There's No Rest For The Wicked...
1963 | Color | 1 HR 21 Min | Horror | PG | Corman Productions
France, 18th century. Lieutenant Andre Duvalier (Jack Nicholson) has been accidentally separated from his regiment. He is wandering near the coast when he sees a young woman and asks her for directions to Coldon, where he hopes to rejoin his regiment. But the woman doesn't answer, doesn't even greet him and walks away. Eventually, she takes him towards the sea, where she disappears in rough water. Andre loses consciousness while trying to follow her, and is attacked by a bird and awakes in a house where an old woman claims never to have seen the woman.
After he leaves, he sees the woman again, and while trying to follow her, is saved by a man from certain death. Andre learns that in order to help the girl, he must go to the castle of Baron Von Leppe (Boris Karloff), and when he arrives, Andre sees the woman looking out of a window. However, Baron Von Leppe is old and seems reluctant to let Andre in. He claims there's no woman in the castle, but shows Andre a painting which does indeed portray her. Andre learns that she is the Baroness, who died twenty years ago. What is the baron's secret?
Being a big fan of Roger Corman and other directors like him I knew that this was going to be a low budget flick so my standards are already set low. And who does not already love Boris Karloff? Now the whole reason for watching the Terror was for Jack Nicholson's Birthday. I enjoyed his small part in Little Shop of Horror's so why not this one it has so many elements I already enjoy. Sadly tho Jack comes off a little stiff almost like he tried really hard to make this all work. IF he just would have loosened up a bit and relaxed like the Jack we know and love today this movie may have worked on a whole new level, Maybe he was still scared after Coppola almost drowned him while filming in the surf of Big Sur. Speaking of Coppola it took him eleven days to shot his second unit footage which only lasted ten minutes in the film.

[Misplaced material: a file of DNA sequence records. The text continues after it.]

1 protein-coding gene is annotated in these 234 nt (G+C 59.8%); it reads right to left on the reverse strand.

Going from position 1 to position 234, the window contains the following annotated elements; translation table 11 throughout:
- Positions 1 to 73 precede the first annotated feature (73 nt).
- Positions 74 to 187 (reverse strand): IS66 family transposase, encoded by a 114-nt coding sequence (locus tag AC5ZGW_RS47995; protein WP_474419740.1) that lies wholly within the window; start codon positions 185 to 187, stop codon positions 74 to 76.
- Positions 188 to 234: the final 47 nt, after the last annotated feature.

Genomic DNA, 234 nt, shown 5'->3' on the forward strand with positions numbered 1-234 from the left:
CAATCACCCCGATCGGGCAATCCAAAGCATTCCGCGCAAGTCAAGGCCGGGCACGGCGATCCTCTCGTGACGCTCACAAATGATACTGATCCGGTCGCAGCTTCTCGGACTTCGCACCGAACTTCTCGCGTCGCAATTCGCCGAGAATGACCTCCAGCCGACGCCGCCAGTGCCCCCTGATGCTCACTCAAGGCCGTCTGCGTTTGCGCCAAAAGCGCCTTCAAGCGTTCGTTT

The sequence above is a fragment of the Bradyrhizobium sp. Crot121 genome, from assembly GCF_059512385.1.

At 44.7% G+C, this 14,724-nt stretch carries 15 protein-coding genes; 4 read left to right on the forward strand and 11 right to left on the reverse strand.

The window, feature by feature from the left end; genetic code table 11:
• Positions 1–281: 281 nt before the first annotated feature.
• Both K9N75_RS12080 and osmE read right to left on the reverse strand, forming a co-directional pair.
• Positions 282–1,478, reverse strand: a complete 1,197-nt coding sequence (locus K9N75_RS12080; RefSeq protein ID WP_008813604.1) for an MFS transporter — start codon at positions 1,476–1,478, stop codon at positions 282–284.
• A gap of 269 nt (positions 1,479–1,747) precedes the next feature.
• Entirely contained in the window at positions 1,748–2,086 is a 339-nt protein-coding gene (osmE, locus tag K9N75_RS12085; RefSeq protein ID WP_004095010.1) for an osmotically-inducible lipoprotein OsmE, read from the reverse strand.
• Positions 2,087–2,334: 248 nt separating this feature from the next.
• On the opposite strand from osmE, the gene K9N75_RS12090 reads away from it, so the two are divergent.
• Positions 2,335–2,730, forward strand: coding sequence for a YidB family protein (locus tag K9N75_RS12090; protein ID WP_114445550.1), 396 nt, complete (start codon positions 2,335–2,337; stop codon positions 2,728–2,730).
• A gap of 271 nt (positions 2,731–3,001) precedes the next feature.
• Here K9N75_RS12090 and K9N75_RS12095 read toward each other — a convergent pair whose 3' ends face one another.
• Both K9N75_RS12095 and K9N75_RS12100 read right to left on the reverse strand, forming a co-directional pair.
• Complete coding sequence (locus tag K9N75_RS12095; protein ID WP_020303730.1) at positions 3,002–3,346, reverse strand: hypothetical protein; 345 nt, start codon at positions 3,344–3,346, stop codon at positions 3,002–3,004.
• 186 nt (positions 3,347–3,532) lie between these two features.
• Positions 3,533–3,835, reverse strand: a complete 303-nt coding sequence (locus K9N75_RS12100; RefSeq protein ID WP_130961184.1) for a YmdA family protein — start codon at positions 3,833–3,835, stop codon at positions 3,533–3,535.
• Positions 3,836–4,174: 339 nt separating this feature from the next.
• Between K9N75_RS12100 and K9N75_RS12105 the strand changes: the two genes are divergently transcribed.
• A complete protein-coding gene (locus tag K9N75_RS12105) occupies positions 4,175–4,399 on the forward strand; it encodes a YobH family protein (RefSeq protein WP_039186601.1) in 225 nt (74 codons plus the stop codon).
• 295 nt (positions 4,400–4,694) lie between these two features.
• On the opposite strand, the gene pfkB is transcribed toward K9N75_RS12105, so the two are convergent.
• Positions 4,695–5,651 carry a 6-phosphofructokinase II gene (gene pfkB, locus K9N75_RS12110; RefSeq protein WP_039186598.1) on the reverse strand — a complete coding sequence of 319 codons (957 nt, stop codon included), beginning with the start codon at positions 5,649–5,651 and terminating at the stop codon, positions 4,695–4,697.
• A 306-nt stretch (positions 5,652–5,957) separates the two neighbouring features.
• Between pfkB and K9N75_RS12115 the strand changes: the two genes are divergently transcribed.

After finishing 1963's The Raven (1963), Roger Corman immediately shot this film using the same sets and the same two lead actors. All of the scenes involving Boris Karloff were filmed by Corman in four days, but the finished film, which was largely improvised, required nine months to complete, the longest production of Corman's career. The second unit alone filmed for over nine month's using five directors, Coppola, Dennis Jakob, Monte Hellman, Jack Hill, and Nicholson himself. Kind of long for a bunch of guys doing a low budget flick, In fact, Hill used his own backyard for the quicksand shot and we get laughable moments when the rock's and bricks are floating in the water! But nobody said it was going to be perfect.
Say what you will the locations do look great and give you the lonely feeling of a cold dark castle. Even the location of the witch's house looks great. I wish that the print I watched was a little crisper mine was from AMC's Classic Corman 3 film public domain set. There was no color correction at all and the scratches and blurry moments took me out of the movie more than the slow pace at hand. That pace was not helped by the dull acting given by Nicolson himself. I'm not sure really what it was but he was rough around the edges. I get it this is years before Five Easy Pieces and One Flew Over the Cuckoo's Nest. Still to this day his bit part on the Andy Griffith Show and his wacky part in The Little Shop Of Horrors stand out as my favorite Jake moments.
The Terror is considered a Cult Classic due mainly to Karloff and I'm glad I finally sat down to watch it. The slow burn may turn many fans of horror off but there is still plenty to see here. The ghost story is pretty well done and the small cast is strong together. As with most Corman flicks, we will laugh at the bad special effects but that is part of the allure that keeps you watching. I looking forward to revisiting this movie someday when a much cleaner Blu-Ray comes around. In the meantime, it's worth a whirl the Terror is a diabolical plan of torture ... inconceivable ... unbelievable!
The Terror Review was part of Jack Nickolson's 80th Birthday Blogathon, make sure to check out the other bloggers by clicking here!